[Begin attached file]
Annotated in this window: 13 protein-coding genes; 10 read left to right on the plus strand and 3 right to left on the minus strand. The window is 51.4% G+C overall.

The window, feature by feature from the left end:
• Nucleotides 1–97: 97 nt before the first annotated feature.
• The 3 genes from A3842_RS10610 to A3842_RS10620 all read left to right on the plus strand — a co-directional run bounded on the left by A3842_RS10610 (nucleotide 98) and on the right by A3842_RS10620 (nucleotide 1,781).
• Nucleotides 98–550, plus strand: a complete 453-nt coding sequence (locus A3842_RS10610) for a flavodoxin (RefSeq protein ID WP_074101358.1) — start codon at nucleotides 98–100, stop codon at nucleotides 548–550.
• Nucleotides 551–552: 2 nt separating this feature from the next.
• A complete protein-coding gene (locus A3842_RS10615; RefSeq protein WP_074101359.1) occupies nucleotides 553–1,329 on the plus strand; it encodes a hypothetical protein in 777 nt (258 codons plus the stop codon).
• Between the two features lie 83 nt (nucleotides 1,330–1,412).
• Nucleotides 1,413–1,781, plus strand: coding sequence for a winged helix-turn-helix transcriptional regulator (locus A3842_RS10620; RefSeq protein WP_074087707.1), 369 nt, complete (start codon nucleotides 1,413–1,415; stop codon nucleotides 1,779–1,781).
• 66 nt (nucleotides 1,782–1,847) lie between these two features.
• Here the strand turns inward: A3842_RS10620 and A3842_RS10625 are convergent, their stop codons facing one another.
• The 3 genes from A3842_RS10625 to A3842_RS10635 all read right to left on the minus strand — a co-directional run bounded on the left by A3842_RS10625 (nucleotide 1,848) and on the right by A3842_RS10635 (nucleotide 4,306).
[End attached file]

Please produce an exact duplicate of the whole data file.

Annotated in this window: 13 protein-coding genes; 10 read left to right on the plus strand and 3 right to left on the minus strand. The window is 51.4% G+C overall.

The window, feature by feature from the left end:
• Nucleotides 1–97: 97 nt before the first annotated feature.
• The 3 genes from A3842_RS10610 to A3842_RS10620 all read left to right on the plus strand — a co-directional run bounded on the left by A3842_RS10610 (nucleotide 98) and on the right by A3842_RS10620 (nucleotide 1,781).
• Nucleotides 98–550, plus strand: a complete 453-nt coding sequence (locus A3842_RS10610) for a flavodoxin (RefSeq protein ID WP_074101358.1) — start codon at nucleotides 98–100, stop codon at nucleotides 548–550.
• Nucleotides 551–552: 2 nt separating this feature from the next.
• A complete protein-coding gene (locus A3842_RS10615; RefSeq protein WP_074101359.1) occupies nucleotides 553–1,329 on the plus strand; it encodes a hypothetical protein in 777 nt (258 codons plus the stop codon).
• Between the two features lie 83 nt (nucleotides 1,330–1,412).
• Nucleotides 1,413–1,781, plus strand: coding sequence for a winged helix-turn-helix transcriptional regulator (locus A3842_RS10620; RefSeq protein WP_074087707.1), 369 nt, complete (start codon nucleotides 1,413–1,415; stop codon nucleotides 1,779–1,781).
• 66 nt (nucleotides 1,782–1,847) lie between these two features.
• Here the strand turns inward: A3842_RS10620 and A3842_RS10625 are convergent, their stop codons facing one another.
• The 3 genes from A3842_RS10625 to A3842_RS10635 all read right to left on the minus strand — a co-directional run bounded on the left by A3842_RS10625 (nucleotide 1,848) and on the right by A3842_RS10635 (nucleotide 4,306).